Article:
Kazuki Yoshikawa1*, Takehito Kojima2, Akihiro Sugiura3 and Masaru Miyao1
1Department of Information Engineering, Graduate School of Information Science, Nagoya University, Furo-cho, Nagoya 464-8603, Japan
2Department of Nursing, Chubu Gakuin University, 1-2 Kirigaoka, Seki, Gifu 501-3993, Japan
3Gifu University of Medical Science, 795-1 Ichihiraga Nagamine, Seki, Gifu 501-3892, Japan
*E-mail address: firstname.lastname@example.org
(Received November 12, 2014; Accepted January 12, 2015)
Abstract. Stabilometry is useful for understanding overall equilibrium function, and is applied as one test of body equilibrium function. It is a simple test in which 60-second recording starts when body sway stabilizes. Objective evaluation is possible by computer analysis of the speed and direction of the sway, enabling diagnosis of a patient’s condition. However, conventional stabilometer are very expensive. Attempts have therefore been made to develop a method of stabilometry using a Wii Balance Board. Wii Balance Boards are available at much lower cost than conventional stabilometers. As an application of stabilometry using the Wii Balance Board, we conducted a stabilometry test with subjects viewing 3D images. In this study, we examined the possibility of stabilometry using a Wii Balance Board. We also examined the effect on equilibrium function of stabilometry done with subjects viewing 3D images. We compared conventional stabilometry and the Wii Balance Board. Among the four types of analysis index, a very high correlation was seen in total locus length between the two instruments. Total locus length was the only analysis index for which a strongly correlation was seen with conventional stabilometer. Therefore, it may be possible to use a Wii Balance Board in place of a conventional stabilometer using total locus length. We also performed stabilometry with subjects viewing a 3D image. The results of stabilometry performed with subjects viewing stereoscopic images suggest that the total locus length may be helpful in visually induced motion sickness.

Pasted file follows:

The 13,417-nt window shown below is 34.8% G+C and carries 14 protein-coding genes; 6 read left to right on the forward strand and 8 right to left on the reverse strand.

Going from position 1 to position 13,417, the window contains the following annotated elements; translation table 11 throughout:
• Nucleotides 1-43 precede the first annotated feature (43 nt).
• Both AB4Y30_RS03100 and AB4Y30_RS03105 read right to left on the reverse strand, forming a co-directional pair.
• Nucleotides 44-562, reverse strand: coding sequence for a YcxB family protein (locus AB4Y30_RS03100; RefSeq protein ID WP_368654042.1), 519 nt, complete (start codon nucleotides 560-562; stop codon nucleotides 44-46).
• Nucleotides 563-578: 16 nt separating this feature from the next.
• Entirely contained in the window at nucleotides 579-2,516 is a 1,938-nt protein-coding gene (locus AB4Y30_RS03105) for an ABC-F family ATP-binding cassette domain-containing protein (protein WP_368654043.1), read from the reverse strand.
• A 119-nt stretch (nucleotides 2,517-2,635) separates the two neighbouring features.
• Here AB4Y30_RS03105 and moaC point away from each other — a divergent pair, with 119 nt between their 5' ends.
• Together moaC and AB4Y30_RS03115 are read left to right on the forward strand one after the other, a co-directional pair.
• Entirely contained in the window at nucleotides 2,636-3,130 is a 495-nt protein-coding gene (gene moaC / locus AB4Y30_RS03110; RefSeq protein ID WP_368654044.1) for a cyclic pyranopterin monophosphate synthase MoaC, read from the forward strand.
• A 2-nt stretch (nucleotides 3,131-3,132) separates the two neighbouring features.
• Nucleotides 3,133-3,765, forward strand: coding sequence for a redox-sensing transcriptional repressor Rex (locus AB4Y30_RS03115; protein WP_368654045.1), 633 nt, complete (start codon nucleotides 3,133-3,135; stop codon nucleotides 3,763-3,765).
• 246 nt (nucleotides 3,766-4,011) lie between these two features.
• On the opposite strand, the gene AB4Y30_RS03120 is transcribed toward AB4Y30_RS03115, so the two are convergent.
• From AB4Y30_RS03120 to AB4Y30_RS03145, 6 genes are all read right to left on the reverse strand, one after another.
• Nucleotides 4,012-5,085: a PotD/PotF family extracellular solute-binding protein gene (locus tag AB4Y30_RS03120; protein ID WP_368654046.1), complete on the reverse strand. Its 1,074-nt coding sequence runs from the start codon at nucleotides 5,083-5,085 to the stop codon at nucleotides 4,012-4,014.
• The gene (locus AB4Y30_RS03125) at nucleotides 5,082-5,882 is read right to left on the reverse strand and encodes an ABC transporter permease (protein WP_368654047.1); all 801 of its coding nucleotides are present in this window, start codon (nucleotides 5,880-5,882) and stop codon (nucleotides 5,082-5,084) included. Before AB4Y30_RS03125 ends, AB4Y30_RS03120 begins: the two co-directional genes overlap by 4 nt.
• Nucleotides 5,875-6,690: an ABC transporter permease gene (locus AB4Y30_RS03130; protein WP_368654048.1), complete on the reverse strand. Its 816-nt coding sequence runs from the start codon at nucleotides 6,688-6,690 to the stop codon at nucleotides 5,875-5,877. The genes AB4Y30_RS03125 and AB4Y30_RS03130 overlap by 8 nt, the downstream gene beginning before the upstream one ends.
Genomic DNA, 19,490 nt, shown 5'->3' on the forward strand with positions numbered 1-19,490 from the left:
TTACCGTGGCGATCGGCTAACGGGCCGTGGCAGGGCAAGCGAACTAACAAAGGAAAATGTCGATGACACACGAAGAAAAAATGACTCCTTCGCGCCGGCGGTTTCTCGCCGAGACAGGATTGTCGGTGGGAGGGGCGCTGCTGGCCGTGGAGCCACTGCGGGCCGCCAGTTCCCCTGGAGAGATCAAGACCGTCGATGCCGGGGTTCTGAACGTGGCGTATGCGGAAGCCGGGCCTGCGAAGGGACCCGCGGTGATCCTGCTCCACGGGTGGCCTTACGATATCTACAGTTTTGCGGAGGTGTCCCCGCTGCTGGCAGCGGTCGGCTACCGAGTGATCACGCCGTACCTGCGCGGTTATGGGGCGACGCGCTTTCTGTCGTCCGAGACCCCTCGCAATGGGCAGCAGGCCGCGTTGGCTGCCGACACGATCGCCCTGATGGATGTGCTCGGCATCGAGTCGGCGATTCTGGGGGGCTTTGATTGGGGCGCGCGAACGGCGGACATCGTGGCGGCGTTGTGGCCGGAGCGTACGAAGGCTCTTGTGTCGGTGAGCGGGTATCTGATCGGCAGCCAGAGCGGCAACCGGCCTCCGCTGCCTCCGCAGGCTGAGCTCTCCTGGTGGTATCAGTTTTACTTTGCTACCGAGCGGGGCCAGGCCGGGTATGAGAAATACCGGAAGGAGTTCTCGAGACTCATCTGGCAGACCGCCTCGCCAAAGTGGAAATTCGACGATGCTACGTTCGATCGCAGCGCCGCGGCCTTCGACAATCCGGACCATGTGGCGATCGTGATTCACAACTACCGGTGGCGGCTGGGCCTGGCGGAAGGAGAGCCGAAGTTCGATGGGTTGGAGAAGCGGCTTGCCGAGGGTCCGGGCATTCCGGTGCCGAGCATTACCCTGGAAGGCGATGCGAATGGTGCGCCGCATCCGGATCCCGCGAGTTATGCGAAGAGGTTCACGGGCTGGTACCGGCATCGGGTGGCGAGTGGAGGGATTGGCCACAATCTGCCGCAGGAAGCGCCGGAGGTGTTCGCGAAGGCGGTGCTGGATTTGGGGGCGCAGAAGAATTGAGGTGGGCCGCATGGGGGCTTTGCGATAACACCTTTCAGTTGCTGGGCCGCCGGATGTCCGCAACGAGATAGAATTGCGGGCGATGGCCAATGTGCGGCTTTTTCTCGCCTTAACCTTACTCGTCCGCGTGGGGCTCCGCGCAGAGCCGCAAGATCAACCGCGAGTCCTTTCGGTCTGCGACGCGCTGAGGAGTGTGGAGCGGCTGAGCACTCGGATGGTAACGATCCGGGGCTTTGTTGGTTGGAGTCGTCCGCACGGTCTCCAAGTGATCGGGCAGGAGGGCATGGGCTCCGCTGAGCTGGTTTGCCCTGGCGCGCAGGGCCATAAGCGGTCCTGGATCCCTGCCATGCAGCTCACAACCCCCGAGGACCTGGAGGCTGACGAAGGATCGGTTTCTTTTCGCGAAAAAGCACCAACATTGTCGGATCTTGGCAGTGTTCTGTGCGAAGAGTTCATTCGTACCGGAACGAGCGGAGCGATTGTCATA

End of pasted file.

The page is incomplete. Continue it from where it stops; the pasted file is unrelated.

Keywords: Stabilometry, Stabilograms, Romberg’s Posture, Stereoscopic Image